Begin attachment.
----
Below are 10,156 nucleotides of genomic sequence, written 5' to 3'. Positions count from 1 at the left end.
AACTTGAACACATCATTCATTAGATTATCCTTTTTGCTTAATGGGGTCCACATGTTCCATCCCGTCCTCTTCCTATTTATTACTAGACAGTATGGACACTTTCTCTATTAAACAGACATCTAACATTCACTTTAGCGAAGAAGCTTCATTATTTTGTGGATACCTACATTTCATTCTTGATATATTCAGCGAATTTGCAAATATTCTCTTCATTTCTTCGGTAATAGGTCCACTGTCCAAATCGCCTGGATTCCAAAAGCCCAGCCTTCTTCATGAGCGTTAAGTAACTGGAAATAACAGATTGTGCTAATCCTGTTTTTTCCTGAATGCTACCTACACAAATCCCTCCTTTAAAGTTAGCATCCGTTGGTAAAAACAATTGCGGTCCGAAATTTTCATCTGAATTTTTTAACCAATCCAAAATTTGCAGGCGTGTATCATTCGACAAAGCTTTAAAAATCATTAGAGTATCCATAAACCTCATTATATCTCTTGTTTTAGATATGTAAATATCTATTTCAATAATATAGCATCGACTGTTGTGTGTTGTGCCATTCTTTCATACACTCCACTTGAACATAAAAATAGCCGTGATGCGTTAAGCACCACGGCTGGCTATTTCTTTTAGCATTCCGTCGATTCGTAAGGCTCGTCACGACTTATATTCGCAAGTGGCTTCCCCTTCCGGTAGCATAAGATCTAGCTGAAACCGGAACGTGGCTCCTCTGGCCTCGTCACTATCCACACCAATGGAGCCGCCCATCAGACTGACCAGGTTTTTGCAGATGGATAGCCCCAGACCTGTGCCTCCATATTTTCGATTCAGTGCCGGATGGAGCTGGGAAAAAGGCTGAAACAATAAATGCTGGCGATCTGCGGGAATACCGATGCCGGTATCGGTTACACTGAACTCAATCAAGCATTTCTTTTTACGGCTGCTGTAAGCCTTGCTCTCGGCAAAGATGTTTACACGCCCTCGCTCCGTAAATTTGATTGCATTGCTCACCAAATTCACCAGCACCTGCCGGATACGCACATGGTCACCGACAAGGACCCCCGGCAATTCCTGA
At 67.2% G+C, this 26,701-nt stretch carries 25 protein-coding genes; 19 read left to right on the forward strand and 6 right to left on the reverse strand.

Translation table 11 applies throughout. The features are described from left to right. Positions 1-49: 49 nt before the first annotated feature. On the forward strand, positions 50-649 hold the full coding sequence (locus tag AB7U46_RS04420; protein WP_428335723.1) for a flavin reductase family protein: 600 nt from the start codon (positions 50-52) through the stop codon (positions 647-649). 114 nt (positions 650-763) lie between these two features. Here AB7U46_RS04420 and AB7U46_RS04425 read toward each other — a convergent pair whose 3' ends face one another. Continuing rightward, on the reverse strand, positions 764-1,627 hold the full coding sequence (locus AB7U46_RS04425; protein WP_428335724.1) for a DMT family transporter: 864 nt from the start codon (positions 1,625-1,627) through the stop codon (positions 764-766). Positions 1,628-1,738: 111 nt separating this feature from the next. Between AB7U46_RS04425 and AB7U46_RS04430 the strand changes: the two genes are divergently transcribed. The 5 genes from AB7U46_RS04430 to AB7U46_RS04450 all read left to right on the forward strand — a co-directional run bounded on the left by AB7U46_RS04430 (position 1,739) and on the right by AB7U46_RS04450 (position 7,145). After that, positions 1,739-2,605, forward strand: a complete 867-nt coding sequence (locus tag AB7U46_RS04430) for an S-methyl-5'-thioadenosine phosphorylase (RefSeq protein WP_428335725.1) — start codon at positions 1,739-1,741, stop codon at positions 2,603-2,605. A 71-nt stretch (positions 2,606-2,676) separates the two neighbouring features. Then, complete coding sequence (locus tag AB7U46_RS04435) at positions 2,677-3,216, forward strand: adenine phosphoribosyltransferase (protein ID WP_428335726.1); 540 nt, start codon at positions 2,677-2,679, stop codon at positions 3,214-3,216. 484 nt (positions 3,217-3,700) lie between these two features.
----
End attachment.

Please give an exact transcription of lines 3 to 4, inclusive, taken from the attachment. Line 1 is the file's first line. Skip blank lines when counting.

At 67.2% G+C, this 26,701-nt stretch carries 25 protein-coding genes; 19 read left to right on the forward strand and 6 right to left on the reverse strand.

Translation table 11 applies throughout. The features are described from left to right. Positions 1-49: 49 nt before the first annotated feature. On the forward strand, positions 50-649 hold the full coding sequence (locus tag AB7U46_RS04420; protein WP_428335723.1) for a flavin reductase family protein: 600 nt from the start codon (positions 50-52) through the stop codon (positions 647-649). 114 nt (positions 650-763) lie between these two features. Here AB7U46_RS04420 and AB7U46_RS04425 read toward each other — a convergent pair whose 3' ends face one another. Continuing rightward, on the reverse strand, positions 764-1,627 hold the full coding sequence (locus AB7U46_RS04425; protein WP_428335724.1) for a DMT family transporter: 864 nt from the start codon (positions 1,625-1,627) through the stop codon (positions 764-766). Positions 1,628-1,738: 111 nt separating this feature from the next. Between AB7U46_RS04425 and AB7U46_RS04430 the strand changes: the two genes are divergently transcribed. The 5 genes from AB7U46_RS04430 to AB7U46_RS04450 all read left to right on the forward strand — a co-directional run bounded on the left by AB7U46_RS04430 (position 1,739) and on the right by AB7U46_RS04450 (position 7,145). After that, positions 1,739-2,605, forward strand: a complete 867-nt coding sequence (locus tag AB7U46_RS04430) for an S-methyl-5'-thioadenosine phosphorylase (RefSeq protein WP_428335725.1) — start codon at positions 1,739-1,741, stop codon at positions 2,603-2,605. A 71-nt stretch (positions 2,606-2,676) separates the two neighbouring features. Then, complete coding sequence (locus tag AB7U46_RS04435) at positions 2,677-3,216, forward strand: adenine phosphoribosyltransferase (protein ID WP_428335726.1); 540 nt, start codon at positions 2,677-2,679, stop codon at positions 3,214-3,216. 484 nt (positions 3,217-3,700) lie between these two features.